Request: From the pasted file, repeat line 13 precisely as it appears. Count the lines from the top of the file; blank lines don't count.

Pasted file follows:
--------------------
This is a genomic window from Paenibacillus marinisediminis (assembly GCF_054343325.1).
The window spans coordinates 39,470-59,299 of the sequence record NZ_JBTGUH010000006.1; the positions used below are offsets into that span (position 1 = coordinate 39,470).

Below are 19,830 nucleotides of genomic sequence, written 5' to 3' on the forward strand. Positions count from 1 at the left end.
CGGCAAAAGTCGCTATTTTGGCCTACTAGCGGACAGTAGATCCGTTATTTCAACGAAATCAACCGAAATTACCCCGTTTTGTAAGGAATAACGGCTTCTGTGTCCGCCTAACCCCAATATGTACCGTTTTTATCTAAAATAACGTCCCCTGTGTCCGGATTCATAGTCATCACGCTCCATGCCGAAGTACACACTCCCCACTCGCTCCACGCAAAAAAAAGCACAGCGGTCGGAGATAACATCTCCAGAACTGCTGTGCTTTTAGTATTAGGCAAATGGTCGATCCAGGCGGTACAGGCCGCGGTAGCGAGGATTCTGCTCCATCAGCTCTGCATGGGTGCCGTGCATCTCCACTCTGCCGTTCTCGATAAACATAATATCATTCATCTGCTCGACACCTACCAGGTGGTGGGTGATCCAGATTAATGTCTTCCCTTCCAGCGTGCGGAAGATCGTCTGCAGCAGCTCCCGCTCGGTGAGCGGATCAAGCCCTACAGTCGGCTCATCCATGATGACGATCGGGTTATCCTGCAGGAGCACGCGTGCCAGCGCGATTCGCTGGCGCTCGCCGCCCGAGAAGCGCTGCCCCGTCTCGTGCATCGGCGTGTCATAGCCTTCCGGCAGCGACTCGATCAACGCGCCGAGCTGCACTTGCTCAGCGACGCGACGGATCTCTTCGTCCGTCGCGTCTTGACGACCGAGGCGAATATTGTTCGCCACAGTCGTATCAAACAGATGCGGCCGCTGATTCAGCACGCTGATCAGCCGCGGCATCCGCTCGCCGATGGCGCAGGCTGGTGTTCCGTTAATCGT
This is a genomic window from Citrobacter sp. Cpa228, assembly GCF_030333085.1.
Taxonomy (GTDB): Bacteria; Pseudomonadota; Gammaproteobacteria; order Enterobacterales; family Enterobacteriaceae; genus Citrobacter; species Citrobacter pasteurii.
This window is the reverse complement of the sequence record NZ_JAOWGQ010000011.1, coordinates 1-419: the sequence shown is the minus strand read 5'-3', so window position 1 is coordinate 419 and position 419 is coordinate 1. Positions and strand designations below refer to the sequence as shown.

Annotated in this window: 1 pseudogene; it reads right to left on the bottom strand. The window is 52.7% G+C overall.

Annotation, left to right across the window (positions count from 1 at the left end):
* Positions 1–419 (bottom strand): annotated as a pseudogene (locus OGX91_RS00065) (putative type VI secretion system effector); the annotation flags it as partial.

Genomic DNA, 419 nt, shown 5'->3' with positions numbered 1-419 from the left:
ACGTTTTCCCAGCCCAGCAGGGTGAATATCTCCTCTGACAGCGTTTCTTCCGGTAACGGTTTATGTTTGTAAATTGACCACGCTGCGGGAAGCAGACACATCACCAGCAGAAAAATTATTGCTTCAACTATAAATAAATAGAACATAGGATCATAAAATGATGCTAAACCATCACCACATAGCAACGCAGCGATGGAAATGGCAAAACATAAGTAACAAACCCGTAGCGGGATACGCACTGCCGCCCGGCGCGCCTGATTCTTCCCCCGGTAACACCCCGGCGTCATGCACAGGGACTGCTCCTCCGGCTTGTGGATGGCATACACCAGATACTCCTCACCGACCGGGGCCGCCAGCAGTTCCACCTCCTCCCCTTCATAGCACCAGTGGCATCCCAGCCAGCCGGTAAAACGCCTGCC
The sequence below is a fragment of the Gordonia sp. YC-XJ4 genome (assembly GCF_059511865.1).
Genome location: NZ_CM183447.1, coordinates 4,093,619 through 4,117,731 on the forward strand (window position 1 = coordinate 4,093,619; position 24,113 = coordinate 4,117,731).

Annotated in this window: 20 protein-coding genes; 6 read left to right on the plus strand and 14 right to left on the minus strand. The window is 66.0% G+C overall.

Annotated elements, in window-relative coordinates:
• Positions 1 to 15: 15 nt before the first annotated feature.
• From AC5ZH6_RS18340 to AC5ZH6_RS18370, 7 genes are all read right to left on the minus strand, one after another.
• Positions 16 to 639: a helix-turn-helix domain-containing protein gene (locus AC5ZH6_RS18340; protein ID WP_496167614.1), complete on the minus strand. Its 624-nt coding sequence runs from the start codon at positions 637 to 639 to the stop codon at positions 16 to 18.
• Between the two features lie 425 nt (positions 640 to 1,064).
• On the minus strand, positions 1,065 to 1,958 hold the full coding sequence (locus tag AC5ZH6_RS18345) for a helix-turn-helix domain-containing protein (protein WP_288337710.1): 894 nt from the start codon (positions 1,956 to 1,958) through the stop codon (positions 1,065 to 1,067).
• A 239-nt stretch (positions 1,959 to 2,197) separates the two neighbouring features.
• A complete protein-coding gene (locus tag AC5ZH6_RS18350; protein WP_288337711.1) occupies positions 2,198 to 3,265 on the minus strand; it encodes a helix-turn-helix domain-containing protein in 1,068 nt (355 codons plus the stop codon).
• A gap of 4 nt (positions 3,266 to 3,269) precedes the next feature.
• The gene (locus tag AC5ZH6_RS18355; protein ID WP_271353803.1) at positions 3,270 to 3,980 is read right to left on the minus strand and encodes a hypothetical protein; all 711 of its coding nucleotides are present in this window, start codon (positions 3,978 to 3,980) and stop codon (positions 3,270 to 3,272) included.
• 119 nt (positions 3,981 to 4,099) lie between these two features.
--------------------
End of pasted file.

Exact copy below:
The sequence below is a fragment of the Gordonia sp. YC-XJ4 genome (assembly GCF_059511865.1).